Keep up-to-date with Free tutorials!!

 

Sign up to our twice-monthly newsletter today for the latest tutorials, interviews and product information.

Sign me up to receive third-party emails from 3dtotal's partners, too!

- Latest news
- Exclusive Shop Offers
- Preview early content
- Plus much more

 

Not Ready to take that step? OK, Why not just Subscribe to the RSS Feed

 
submit tutorial
1 | 2 | 3 | 4
Making Of 'The Confrontation'

By Jone L. Leung
| Your Rating:
rating star fullrating star fullrating star fullrating star fullrating star half
(9 Votes)
| 67848 Views
| 1 Comments
| Comments 1
Date Added: 29th September 2011
Software used:
Photoshop

Step 10

This is where I made a major change. Previously, I felt the key color to be a little too warm and reddish for my liking, and so I decided to apply color balance and curves adjustment layers over the entire painting. You'll notice that after this was done, it resembles closely the final image. These layer modes are great in a sense that it can allow you to sit back and choose what you do and do not want. Keep in mind that it takes several passes to get to the results that you want and it is by no means a quick fix. It still takes an understanding of lighting, and color to make it work. Photoshop may make an artist much faster, but that doesn't necessarily translate you into a better artist. Additionally, these solutions offer much more flexibility compared to the traditionally approach of painting over it, although that wouldn't be too bad either. Maybe, someday I'll choose to do an entire digital painting on one layer without using any of the options available. Right now that sounds scary but that will be fun and challenging. =) (Fig.10)

1243_tid_image_10_colour_saturation.jpg
Fig.10

Step 11

More painting done here again. I noticed the dinosaur's leg didn't feel integrated so I decided to cover it up with some long grass. Also, I felt the figures shirt was too bright so I went ahead and darkened that area too. (Fig.11)

1243_tid_image_11_fine_details.jpg
Fig.11


Step 12

I decided that the dinosaur needed something to make it a bit different so I went ahead and painted in some horns on its back and head region. I continued to add details here and there, without zooming in too much in order to have a complete view of the picture. Zooming in too frequently can make one lose attention to how the entire image is working out as a whole. The painting up close is actually quite chaotic and loose. I applied some backlighting to the figure as well, reflecting some of the local colors from the surroundings. From here on out it just became a process of nitpicking, changing and adding details, micro-composing certain areas so that tangents don't occur, and darkening and brightening specific areas to make it pop out more. That's about it I guess. Hopefully this made some sense and it helped you picked up a thing or two. Feel free to shoot me an email if anything seems confusing. If you know another way of doing things, I'd love to learn. Thanks for reading!(Fig.12)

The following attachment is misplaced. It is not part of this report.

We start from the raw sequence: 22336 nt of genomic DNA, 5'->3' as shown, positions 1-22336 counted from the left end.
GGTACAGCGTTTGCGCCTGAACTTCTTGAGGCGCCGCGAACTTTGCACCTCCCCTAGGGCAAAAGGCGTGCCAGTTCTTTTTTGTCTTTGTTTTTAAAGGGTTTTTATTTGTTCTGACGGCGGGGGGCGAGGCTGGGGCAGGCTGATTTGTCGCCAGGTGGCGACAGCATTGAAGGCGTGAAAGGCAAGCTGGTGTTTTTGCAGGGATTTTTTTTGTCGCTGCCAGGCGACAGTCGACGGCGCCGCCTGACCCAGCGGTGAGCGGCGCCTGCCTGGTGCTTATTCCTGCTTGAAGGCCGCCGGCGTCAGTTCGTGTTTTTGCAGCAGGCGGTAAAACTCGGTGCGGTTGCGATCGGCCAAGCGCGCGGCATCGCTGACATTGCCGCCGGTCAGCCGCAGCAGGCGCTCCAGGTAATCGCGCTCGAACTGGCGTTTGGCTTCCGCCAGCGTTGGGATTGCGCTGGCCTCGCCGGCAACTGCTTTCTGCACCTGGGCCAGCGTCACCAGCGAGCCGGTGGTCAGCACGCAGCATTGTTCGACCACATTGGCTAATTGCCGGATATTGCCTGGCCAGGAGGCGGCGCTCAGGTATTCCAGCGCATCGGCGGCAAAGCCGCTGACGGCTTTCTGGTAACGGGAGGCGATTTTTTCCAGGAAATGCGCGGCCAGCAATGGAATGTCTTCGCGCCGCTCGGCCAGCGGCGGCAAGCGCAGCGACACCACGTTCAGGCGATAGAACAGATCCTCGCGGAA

1243_tid_image_12_final_image.jpg
Fig.12




< previous page

 
1 | 2 | 3 | 4
Related Tutorials

Tutorial

Gallery Image.



Keywords: scene, landscape, trees, water, dinosaur,

Go to tutorial
rating star nonerating star nonerating star nonerating star nonerating star none (0)
Comments 0 Views 53249

Tutorial

Gallery Image.



Keywords: animal, dinosaur, creature, tree,

Go to galleries 1
rating star nonerating star nonerating star nonerating star nonerating star none
Comments 0 Views 68473

Tutorial

Gallery Image.



Keywords: creature, tree, forest, wood,

Go to galleries 1
rating star fullrating star fullrating star fullrating star fullrating star full
Comments 1 Views 130188

Tutorial

Gallery Image.



Keywords: scene, rock, tree, forest,

Go to galleries 1
rating star nonerating star nonerating star nonerating star nonerating star none
Comments 0 Views 57420
Readers Comments (Newest on Top)
avatar
(ID: 69103, pid: 0) David on Thu, 08 December 2011 12:23am
Just great!. Love it...
Add Your Comment